How to turn old computer parts into cute little bugs.
Help save the environment at least a little plus make gifts for friends and family
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Step 1: Tools of the Trade
Gather your supplies, I included but might not use each time:
Circuit Board (obsolete/dead)
Step 2: Stripping
A quick and dirty way to get your parts is to heat up one side of the board where the part is and pull on the other with pliers or fingers. Rocking it back and forth as you do will work it out slowly.
WARNINGWATCH THOSE FINGERS SO YOU DON"T GET BURNT!
Please be careful as you could burn yourself on this step. Always prep your iron before use, cleaned and tinned for maximum efficiency.
Gather as many parts as you can, off any thing you can find.
VCRs, computers, clocks, printers, stereo equipment etc. are great sources for parts
I keep mine in a compartmentalized box sorted by type, color, shape and/or size.
Step 3: The Gathering
Now collect the parts you want to use for your bug. Sometimes I go for a theme, same color or all small parts.
I use resistors for legs (grab 6 of the same general color)
A capacitor for the abdomen (back end)
and a transistor for the head.
Step 4: Parts Prep
Now that you have your parts selected you should get them ready.
Straighten out the leads on each of the parts and use the knife to trim off any large lumps of solder.
Step 5: Soldering Take 1
Tape the 6 legs down in 2 rows so they meet in one spot, this is where the main body will be and the main junction for all attachments.
Step 6: Soldering Take 2
By now your iron should be hot and ready to go. With a delicate touch solder all legs together. You might need some pliers to rearrange them if they don't cooperate.
Step 7: Soldering Take 3
Next is the abdomen, solder carefully so the legs don't come off. Position it so as the solder cools it will be in line with the main body.
Step 8: Head Prep
Now we work on the head, I like the transistors because they can be used several ways.
In this one I went with antenna, that is the outer leads are straightened and bent outward some while the center is bent back ( the neck) for attachment to the body. You can also go the other way and place them down and bent inward like pincers. If you go with a different type you may have to glue it to the main body instead.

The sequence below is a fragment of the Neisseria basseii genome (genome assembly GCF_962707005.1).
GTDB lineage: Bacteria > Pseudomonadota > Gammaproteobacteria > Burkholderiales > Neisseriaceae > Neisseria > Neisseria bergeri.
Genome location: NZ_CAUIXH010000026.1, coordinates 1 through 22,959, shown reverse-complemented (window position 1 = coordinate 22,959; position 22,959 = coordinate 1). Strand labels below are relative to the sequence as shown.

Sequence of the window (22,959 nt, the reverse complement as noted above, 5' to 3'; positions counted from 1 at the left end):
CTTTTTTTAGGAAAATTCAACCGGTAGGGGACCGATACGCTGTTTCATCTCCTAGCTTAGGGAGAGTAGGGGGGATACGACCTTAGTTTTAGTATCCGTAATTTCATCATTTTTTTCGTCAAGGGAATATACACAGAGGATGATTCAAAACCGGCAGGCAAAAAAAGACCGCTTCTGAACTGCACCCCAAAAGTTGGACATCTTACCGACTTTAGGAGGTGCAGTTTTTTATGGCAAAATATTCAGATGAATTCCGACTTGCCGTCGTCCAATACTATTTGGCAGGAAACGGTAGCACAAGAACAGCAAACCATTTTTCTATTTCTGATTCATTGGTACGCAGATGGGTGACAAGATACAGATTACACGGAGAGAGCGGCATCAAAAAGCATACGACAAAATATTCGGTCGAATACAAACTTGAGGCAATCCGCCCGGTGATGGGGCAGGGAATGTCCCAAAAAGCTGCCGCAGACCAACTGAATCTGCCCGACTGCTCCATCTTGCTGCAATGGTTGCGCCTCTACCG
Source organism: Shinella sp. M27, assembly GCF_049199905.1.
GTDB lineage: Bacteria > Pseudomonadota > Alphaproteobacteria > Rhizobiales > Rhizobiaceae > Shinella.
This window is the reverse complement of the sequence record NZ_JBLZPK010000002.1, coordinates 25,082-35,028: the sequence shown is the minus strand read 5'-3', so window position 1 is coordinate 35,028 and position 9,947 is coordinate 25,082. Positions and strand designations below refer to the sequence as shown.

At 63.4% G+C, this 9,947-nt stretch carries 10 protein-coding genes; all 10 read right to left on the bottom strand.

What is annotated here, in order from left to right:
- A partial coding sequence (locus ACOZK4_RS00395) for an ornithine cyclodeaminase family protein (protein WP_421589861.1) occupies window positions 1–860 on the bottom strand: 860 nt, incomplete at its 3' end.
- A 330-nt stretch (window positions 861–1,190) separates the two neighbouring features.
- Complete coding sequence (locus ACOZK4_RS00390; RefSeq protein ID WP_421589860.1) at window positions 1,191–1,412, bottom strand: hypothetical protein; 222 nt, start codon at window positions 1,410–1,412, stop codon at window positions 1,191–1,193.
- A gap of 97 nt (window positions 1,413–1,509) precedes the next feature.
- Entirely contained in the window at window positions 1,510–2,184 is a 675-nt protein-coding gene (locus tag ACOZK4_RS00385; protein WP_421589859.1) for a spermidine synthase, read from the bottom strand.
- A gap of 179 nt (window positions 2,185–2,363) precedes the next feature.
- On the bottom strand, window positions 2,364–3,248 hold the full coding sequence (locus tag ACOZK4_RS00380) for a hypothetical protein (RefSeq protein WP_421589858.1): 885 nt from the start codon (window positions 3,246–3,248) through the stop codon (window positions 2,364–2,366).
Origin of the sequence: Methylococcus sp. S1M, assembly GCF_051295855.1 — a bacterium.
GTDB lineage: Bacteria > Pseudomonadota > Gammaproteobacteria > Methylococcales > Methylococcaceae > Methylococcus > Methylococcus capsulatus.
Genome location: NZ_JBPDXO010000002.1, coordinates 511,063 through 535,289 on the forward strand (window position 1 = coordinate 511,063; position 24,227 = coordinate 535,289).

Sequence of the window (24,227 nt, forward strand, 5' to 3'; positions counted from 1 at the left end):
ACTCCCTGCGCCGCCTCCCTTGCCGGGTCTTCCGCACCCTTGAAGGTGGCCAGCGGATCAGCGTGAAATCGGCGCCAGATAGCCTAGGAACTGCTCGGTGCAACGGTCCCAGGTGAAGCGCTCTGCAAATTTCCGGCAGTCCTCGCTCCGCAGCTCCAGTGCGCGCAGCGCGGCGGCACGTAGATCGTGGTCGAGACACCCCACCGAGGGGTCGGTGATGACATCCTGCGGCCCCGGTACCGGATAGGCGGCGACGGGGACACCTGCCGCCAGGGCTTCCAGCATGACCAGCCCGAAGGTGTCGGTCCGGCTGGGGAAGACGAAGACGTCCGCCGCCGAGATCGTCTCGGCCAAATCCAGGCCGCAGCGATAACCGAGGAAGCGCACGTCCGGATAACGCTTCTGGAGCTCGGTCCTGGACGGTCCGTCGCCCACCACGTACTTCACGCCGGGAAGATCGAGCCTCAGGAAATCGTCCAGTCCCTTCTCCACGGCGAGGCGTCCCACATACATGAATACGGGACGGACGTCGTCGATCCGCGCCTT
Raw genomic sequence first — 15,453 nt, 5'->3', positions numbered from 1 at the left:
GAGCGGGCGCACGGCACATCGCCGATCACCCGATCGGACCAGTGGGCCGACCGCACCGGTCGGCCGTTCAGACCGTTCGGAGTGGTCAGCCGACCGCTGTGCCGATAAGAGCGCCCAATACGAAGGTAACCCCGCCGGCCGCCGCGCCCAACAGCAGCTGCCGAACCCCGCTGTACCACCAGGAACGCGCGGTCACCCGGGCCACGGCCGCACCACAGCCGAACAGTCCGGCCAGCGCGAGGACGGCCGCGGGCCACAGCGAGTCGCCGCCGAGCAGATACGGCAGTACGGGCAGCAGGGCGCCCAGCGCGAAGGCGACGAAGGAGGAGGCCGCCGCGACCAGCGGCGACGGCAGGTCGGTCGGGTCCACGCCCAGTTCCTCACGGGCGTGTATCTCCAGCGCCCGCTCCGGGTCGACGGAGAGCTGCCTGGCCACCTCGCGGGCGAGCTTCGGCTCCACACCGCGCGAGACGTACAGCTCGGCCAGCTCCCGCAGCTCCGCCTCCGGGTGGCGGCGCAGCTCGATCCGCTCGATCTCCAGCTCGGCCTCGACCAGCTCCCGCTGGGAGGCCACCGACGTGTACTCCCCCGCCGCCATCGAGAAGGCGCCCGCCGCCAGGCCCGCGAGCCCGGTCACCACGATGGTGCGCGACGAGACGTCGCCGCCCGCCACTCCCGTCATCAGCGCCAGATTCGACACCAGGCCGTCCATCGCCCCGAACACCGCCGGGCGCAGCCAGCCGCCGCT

Step 9: Soldering Take 4
Now to finish up the soldering, place the head in position and zap it with the iron. If did the head the other way you can add small diodes or resistors here for antenna.
Step 10: Eyeballs
Bugs don't have eyeballs but this isn't your typical bug.
Start with a base color, I used off white here, and make a big spot with a toothpick.
Let dry a bit then use a darker color (this time black) to make the pupil.
A steady hand is recommended for this step, it helps to rest your hands against each other to do fine work like this.
Colors are up to you and can be very wild if you want.
(shown here not attached to body for clarity)
Step 11: Glossy
A final coat of gloss will give the eyes a bit of depth and protect the paint from chipping.
Step 12: Finishing
Now it's almost done, all that is needed is a little tweaking.
Bend the legs a little for a cute pose, maybe tip the head a bit too.
Use the nail clippers to trim them to equal lengths.
Mix and match your parts, the only limit is your imagination.
Once you get a rhythm going it only takes a few minutes to put them together.
A great past time of you are watching a garage sale and don't have much else to do between customers.
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